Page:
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Transformation – this is no time for a confidence crisis!

Martin Ellender

This is the third of three blogs about transformation and medium-term financial planning. We regularly come across four fundamental concerns from our clients:

  1. We can’t cut our costs any more
  2. We can’t invest in savings where delivery is not guaranteed
  3. We can’t take money out of demand-led services
  4. We can’t plan long-term or cope with another crisis

Of course, building confidence amongst teams is a practical challenge, however this can be delivered in the short-term. Through interventions we show our clients that things can be different – which I’ll explain in this blog.

In my first blog I pointed out that there is still no shortage of ideas around how to transform local government. I gave examples of IMPOWER’s ‘big hitters’: tried and tested ways to deliver rapid and sustainable cost reduction within key services.

In the second blog I argued that if the goal is driving down costs, then the real challenge is not ideas but the ambition and confidence to move beyond short-term salami-slicing and grapple with the most complex problems. I talked about ambition, the importance of being very clear about what outcomes you want to improve and for whom, making the case for investment, and then having the confidence to really go for it.

Firstly, for cost-cutting, we agree that ‘traditional’ salami-slicing approaches are running out of road and that the most impactful opportunities now come from taking a systemic rather than an organisational focus. Providing the tools to work in this space is big part of what IMPOWER does, as anyone who has worked with us will know.

Secondly, where control is limited, there are naturally risks around deliverability of savings. This is why we work with clients to find the right points of leverage within systems, design focused trials on a test-and-learn basis, and then seek to scale up what demonstrably works. As with any responsible investment portfolio, we want to make the case that risk can also be managed by spreading your bets across a sensible portfolio of transformation initiatives. Some of them may over-perform and others the opposite, but a risk-balanced portfolio is better than sticking with the status quo because doing anything feels too difficult.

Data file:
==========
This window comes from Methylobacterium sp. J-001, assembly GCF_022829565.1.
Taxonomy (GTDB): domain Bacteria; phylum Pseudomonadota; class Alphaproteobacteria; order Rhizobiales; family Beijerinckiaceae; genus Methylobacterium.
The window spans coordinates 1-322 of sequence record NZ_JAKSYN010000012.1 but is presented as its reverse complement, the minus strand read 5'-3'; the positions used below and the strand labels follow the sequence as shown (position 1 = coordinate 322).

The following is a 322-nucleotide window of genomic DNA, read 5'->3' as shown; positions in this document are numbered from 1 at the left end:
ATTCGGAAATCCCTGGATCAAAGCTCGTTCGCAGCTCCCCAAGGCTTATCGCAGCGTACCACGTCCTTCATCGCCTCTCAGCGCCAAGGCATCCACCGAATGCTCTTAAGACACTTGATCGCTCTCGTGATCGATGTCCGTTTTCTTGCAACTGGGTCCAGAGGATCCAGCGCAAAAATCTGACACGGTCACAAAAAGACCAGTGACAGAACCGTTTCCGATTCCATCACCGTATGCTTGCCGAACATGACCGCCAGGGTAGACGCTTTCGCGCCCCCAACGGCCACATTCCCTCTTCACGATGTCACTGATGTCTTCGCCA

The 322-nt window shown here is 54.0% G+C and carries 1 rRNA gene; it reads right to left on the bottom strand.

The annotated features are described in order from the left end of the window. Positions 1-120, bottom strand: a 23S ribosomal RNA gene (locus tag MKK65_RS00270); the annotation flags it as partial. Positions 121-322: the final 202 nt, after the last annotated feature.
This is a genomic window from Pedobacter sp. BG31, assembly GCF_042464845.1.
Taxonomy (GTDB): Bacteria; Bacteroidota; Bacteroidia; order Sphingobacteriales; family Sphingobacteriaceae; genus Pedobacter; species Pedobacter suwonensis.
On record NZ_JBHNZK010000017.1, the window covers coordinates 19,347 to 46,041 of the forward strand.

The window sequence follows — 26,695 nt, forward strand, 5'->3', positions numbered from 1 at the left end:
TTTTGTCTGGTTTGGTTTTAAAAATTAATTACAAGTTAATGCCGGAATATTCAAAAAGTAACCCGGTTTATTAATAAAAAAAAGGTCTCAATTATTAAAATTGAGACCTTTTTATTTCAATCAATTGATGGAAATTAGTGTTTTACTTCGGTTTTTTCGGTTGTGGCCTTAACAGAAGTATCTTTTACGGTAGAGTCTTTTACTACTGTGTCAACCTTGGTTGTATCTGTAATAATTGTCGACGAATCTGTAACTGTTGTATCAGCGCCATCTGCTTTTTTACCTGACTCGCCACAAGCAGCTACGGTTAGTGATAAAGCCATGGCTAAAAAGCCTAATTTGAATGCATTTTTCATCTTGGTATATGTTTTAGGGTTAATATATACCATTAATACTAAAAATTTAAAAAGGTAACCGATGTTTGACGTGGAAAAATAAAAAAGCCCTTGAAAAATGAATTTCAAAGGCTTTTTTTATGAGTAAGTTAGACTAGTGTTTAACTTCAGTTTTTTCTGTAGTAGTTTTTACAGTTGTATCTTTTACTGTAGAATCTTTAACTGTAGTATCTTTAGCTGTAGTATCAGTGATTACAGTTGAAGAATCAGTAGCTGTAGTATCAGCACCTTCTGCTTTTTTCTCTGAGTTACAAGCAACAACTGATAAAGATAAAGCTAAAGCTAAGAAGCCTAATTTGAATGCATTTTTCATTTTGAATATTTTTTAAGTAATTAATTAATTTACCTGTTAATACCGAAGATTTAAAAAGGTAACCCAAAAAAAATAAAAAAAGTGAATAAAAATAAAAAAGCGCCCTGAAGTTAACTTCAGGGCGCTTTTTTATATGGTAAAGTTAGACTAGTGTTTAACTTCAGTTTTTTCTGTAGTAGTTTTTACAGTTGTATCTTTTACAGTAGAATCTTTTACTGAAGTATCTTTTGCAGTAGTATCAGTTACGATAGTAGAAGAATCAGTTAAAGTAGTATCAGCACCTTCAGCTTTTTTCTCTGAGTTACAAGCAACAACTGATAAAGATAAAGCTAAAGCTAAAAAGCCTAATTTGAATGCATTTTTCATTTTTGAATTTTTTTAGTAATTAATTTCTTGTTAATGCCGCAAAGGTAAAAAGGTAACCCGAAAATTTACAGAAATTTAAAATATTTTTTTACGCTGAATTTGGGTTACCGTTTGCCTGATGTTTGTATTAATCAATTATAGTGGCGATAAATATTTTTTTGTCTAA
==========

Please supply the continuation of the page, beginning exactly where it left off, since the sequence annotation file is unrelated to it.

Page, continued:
Thirdly, taking money out of demand-led services is the wrong place to start. We still see far too many organisations dealing with the consequences of a blunt focus on headcount and disinvestment in areas like prevention and early help. A more promising place to start the conversation is thinking about improving specific outcomes for specific cohorts, and then working back to the savings that might be on offer if we can be radical enough. This is intuitively (and politically) a much more appealing approach than red-penning budget lines to hit a target.

Fourthly, thinking long-term is indeed difficult when everything feels uncertain and fires need to be put out today. In this environment, rather than despairing about the future, it is all the more important to try to take a view on your medium-term trajectory for demand and costs. Setting an ambition for where you think you can get to with the right focus, and building up the performance management discipline to keep trying to push the system in the right direction. The consequences of inaction will often make the case for change more articulately than anything else.

In early 2023, we want to work with even more ambitious directors of finance and their management teams to shift the needle on doing more of the hard stuff – moving away from salami-slicing and taking on complex transformation with real ambition and confidence. If you’d like to explore this with us, please get in touch.

Written by

Martin Ellender

Delivery Director, IMPOWER



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